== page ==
“She has a whole bunch of potential,” Thompson said of Leiras, whose older brother Johnathan was a top scorer for the Blue Tide in 2016-17. “She still has a lot to learn, but she has so much natural ability. If she gets a better understanding of the game, she will be a fine player for us. She’s our most consistent shooter. She’s also strong and solid. I’d like to see her play more in the post, so we’ll see.”

Leiras is averaging six points per game.

“She wants to get better,” Thompson said of Leiras.

Junior Jeralyne Montalvo is a 5-foot-5 shooting guard.

“She’s a good shooter, but she’s had to become more of a post player for us,” Thompson said. “She handles the ball pretty well and gets a lot of rebounds. She missed the first month of the season with a shoulder injury, so she’s working to get back. But she works really hard.”

Sophomore Kathleen DeSousa is a 5-foot-6 guard.

“She’s our most energetic and feistiest player,” Thompson said. “If I need her just to play defense, she does it. She’s super feisty. I love her energy. I’ve been using her a lot more lately.”

The Blue Tide has to recover if they hope to qualify for the upcoming NJSIAA North Jersey Section 2, Group II playoffs.

“It can happen,” Thompson said. “We just have to get ourselves together a little. I tell them every single day that if they work hard and hustle, good things will come. They also need a willingness to get better, which they have. Considering that we have a team with no seniors, I’m super pumped and excited for next year.”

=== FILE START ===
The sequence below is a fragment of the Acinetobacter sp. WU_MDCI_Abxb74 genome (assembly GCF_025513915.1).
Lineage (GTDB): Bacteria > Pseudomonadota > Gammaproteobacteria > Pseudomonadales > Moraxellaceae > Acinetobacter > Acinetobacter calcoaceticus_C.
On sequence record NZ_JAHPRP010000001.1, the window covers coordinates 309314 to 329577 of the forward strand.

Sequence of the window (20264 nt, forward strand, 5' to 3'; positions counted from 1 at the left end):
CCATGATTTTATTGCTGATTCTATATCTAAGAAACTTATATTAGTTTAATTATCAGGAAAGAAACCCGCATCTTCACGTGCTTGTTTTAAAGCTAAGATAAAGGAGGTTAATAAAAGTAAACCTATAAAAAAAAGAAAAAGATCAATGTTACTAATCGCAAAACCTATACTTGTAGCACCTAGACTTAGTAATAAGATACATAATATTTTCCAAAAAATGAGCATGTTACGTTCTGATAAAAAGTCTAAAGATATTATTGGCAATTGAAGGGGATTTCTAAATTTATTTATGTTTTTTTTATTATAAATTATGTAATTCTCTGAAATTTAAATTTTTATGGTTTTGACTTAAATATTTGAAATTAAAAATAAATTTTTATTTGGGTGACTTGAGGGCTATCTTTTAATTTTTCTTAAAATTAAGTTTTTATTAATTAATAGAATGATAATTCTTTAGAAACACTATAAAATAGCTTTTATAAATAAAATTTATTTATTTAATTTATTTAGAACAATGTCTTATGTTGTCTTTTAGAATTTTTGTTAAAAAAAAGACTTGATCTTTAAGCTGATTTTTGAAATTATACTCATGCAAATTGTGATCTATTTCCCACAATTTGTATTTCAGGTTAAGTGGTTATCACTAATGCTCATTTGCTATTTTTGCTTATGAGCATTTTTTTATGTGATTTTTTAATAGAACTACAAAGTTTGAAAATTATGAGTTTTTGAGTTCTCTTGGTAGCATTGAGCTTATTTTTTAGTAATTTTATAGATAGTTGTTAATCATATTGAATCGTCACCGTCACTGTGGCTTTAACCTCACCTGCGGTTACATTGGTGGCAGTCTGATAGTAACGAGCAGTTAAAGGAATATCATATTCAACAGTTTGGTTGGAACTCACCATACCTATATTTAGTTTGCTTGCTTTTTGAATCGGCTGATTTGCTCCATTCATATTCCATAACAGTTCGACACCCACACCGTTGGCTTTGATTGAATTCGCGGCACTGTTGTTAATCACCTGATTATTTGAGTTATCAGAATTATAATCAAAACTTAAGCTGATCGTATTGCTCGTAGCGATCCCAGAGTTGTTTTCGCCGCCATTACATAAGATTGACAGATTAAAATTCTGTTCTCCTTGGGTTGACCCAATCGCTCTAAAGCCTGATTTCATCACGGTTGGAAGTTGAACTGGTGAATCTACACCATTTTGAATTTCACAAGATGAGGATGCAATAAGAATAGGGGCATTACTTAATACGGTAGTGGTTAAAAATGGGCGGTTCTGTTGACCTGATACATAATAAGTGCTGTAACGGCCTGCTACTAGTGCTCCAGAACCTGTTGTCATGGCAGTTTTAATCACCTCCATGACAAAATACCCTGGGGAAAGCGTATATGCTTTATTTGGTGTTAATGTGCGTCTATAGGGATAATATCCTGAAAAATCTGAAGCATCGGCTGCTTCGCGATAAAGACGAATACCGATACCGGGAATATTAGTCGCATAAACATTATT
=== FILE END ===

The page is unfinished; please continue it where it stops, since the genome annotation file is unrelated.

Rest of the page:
But there’s still time for a state playoff run this year, as long as the Blue Tide comes of age down the stretch.




The Harrison girls’ basketball team has no seniors on its roster. From left are juniors Kayla Lucas and Kasey Vasquez, head coach Erika Thompson, freshman Emily Leiras and junior Chelssy Silverio. Photo by Jim Hague




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Jim Hague | Observer Sports Writer

Sports Writer Jim Hague was with The Observer for 20+ years — and his name is one of the most recognizable in all of sports journalism. The St. Peter’s Prep and Marquette alum kicked off his journalism career post Marquette at the Daily Record, where he remained until 1985. Following shorts stints at two other newspapers, in September 1986, he joined the now-closed Hudson Dispatch, where he remained until 1991, when its doors were finally shut.

It was during his tenure at The Dispatch that Hague’s name and reputation as one of country’s hardest-working sports reporters grew. He won several New Jersey Press Association and North Jersey Press Club Awards in that timeframe.

In 1991, he became a columnist for The Hudson Reporter chain of newspapers — and he remains with them to this day.

In addition to his work at The Observer and The Hudson Reporter, Hague is also an Associated Press stringer, where he covers Seton Hall University men’s basketball, New York Red Bulls soccer and occasionally, New Jersey Devils hockey.

He’s also doing work at The Morristown Daily Record, the very newspaper where his journalism career began.

During his career, he also worked for Dorf Feature Services, which provided material for the Star-Ledger. While there, he covered the New York Knicks and the New Jersey Nets.

Hague is also known for his announcing work — and he’s done PA work for Rutgers Newark and NJIT.

Hague is the author of the book “Braddock: The Rise of the Cinderella Man.”